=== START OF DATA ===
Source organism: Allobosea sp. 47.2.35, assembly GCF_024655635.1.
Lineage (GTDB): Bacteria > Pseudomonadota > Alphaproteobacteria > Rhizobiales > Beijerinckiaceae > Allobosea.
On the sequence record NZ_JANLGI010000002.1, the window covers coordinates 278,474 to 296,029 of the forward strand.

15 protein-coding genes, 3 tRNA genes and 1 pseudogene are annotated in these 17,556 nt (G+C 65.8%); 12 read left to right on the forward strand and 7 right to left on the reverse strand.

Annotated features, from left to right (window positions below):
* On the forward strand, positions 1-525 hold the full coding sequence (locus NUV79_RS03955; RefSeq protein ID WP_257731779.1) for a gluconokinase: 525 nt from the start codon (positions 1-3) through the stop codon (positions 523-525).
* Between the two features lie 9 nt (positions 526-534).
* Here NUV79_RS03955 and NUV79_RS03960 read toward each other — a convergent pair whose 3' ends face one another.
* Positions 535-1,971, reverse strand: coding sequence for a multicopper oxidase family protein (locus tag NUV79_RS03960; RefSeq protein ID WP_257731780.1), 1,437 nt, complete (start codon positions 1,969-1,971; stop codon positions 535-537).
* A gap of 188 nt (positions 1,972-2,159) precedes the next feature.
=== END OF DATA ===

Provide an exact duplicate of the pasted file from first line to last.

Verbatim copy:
Source organism: Allobosea sp. 47.2.35, assembly GCF_024655635.1.
Lineage (GTDB): Bacteria > Pseudomonadota > Alphaproteobacteria > Rhizobiales > Beijerinckiaceae > Allobosea.
On the sequence record NZ_JANLGI010000002.1, the window covers coordinates 278,474 to 296,029 of the forward strand.

15 protein-coding genes, 3 tRNA genes and 1 pseudogene are annotated in these 17,556 nt (G+C 65.8%); 12 read left to right on the forward strand and 7 right to left on the reverse strand.

Annotated features, from left to right (window positions below):
* On the forward strand, positions 1-525 hold the full coding sequence (locus NUV79_RS03955; RefSeq protein ID WP_257731779.1) for a gluconokinase: 525 nt from the start codon (positions 1-3) through the stop codon (positions 523-525).
* Between the two features lie 9 nt (positions 526-534).
* Here NUV79_RS03955 and NUV79_RS03960 read toward each other — a convergent pair whose 3' ends face one another.
* Positions 535-1,971, reverse strand: coding sequence for a multicopper oxidase family protein (locus tag NUV79_RS03960; RefSeq protein ID WP_257731780.1), 1,437 nt, complete (start codon positions 1,969-1,971; stop codon positions 535-537).
* A gap of 188 nt (positions 1,972-2,159) precedes the next feature.